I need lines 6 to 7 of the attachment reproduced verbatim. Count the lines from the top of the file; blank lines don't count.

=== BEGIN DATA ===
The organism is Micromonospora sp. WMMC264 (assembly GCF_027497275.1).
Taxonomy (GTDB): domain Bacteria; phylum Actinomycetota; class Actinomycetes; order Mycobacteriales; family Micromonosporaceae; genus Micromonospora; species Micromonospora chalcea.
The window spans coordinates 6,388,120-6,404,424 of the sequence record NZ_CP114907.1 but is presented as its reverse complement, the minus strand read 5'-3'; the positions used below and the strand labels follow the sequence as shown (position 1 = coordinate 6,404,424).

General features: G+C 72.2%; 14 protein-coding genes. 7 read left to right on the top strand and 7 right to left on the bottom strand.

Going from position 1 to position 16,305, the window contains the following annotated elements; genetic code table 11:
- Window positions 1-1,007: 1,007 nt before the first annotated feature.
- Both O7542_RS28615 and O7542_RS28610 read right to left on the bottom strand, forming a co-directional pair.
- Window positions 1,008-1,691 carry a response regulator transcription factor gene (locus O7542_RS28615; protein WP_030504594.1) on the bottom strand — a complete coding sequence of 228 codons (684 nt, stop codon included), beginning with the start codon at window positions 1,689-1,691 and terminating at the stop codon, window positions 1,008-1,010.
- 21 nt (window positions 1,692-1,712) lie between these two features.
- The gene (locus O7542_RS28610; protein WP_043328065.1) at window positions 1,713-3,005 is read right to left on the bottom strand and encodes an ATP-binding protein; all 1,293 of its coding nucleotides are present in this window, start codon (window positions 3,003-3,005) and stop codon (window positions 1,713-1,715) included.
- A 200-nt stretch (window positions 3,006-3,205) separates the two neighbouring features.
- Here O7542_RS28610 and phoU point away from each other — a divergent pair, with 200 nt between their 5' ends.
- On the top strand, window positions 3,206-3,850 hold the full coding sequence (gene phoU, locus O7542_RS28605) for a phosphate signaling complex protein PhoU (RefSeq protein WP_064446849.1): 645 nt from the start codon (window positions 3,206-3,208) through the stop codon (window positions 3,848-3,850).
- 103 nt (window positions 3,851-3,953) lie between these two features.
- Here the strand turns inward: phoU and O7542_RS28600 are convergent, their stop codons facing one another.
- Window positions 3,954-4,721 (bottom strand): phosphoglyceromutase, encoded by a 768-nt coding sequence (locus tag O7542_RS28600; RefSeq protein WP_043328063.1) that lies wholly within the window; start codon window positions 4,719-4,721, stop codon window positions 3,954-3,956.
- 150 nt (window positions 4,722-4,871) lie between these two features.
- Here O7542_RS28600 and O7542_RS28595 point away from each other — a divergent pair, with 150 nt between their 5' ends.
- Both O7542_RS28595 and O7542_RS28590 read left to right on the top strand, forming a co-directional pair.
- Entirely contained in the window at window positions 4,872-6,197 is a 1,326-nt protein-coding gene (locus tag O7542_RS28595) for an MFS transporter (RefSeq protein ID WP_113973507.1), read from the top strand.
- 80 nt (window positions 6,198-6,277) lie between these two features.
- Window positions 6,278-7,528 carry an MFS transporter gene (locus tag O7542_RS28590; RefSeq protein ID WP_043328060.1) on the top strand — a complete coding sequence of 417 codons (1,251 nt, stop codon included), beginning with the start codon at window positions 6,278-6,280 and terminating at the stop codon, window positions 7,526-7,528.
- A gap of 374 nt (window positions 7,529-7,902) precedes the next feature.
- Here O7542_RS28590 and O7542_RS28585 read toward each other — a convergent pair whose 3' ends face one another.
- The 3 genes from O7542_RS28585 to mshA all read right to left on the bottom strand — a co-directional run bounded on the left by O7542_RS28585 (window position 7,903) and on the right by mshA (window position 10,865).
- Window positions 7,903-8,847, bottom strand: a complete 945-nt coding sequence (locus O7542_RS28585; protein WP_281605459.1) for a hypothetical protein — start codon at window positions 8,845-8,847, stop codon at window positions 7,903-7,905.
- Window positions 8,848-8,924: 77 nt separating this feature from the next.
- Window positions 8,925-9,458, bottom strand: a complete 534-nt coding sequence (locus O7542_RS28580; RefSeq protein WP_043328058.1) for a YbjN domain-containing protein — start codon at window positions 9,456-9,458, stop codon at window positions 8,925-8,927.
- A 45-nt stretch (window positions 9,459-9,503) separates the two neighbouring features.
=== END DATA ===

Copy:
- Window positions 1-1,007: 1,007 nt before the first annotated feature.
- Both O7542_RS28615 and O7542_RS28610 read right to left on the bottom strand, forming a co-directional pair.